Most people dread the prospect of being called for jury duty. But after having served, in my experience, most jurors surprisingly say they are glad did so. For many, the process can be intimidating. Many have no idea what to expect. Also, many worry about how long the trial may last and what that will mean for their employment, school, childcare, etc. Now, there’s the extra layer of worrying about what safety measures are in place in light of the Covid-19 pandemic.
The jury selection process can be tedious, indeed. Some jurors have to travel many miles to their county seat to report. Job schedules and childcare have to be juggled. Work slips have to be given to employers. Daily life is interrupted. Everyone is in the same boat.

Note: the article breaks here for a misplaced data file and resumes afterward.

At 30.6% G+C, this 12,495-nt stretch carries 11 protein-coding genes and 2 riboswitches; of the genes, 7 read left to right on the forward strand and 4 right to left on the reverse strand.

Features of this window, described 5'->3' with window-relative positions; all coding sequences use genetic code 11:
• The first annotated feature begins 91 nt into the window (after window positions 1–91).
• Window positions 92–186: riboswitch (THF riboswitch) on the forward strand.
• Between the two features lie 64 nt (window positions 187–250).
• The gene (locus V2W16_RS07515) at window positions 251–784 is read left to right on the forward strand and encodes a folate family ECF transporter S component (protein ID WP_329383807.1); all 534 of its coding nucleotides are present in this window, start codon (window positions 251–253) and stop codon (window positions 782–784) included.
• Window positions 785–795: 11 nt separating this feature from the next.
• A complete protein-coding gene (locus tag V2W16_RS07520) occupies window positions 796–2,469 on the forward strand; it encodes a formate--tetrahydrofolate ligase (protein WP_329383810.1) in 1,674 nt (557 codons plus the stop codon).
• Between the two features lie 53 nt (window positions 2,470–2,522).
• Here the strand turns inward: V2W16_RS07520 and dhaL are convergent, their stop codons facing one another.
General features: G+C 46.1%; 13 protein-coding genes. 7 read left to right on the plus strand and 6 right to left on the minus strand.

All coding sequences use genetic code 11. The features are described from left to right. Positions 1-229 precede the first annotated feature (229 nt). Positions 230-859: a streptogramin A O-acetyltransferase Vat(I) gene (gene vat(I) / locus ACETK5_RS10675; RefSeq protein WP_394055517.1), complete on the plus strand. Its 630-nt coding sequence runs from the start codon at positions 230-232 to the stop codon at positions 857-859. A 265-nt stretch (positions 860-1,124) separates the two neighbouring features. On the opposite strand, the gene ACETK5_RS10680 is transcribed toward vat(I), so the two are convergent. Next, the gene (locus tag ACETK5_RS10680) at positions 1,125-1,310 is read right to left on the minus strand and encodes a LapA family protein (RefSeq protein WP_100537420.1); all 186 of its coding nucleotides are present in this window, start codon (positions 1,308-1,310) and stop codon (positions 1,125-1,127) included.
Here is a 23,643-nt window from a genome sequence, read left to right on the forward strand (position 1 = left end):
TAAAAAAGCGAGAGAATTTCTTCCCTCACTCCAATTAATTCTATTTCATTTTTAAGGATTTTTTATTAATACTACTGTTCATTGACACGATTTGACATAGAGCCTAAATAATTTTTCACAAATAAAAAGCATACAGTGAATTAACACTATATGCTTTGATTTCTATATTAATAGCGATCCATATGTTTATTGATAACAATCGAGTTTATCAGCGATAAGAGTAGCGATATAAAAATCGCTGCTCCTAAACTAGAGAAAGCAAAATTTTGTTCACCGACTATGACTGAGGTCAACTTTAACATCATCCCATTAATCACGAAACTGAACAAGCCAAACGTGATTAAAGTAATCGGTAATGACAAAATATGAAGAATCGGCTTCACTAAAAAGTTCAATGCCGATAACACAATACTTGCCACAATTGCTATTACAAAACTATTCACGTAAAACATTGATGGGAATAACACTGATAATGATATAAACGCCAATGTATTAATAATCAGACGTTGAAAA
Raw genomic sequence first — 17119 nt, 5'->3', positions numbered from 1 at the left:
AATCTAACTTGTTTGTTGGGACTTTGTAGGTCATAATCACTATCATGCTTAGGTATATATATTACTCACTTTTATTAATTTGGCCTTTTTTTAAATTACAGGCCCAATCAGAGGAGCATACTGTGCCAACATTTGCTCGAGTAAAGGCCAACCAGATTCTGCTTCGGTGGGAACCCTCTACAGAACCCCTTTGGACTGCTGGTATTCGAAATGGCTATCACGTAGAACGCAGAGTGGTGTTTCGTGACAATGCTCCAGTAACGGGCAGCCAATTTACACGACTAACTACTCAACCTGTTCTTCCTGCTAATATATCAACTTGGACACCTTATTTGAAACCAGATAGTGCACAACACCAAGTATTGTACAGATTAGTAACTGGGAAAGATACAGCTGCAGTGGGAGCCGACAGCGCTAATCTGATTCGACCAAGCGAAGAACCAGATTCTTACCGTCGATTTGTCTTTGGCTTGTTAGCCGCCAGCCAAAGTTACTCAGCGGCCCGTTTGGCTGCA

The morning of, prospective jurors sometimes have to wait hours to find out if they will even serve. It can be unnerving. Once selected, the uncertainty of how long a trial will last is present. Many things go through our heads. But once selected, you might as well make the most of the situation. It’s an opportunity to learn how the system works and be a part of it. Hopefully, the subject matter of the trial is interesting, too. It usually is.
In addition, sitting as a juror is much more than our civic duty. It also is an incredibly important obligation to our community we are sworn to fulfill to the best of our ability. It also is a privilege to live in a country which believes we should be judged by an impartial jury of our peers. Without jurors, this system would not work.
If selected, enjoy the opportunity to serve. You are there because there is a problem that cannot be solved without you. Take this opportunity to be part of the solution.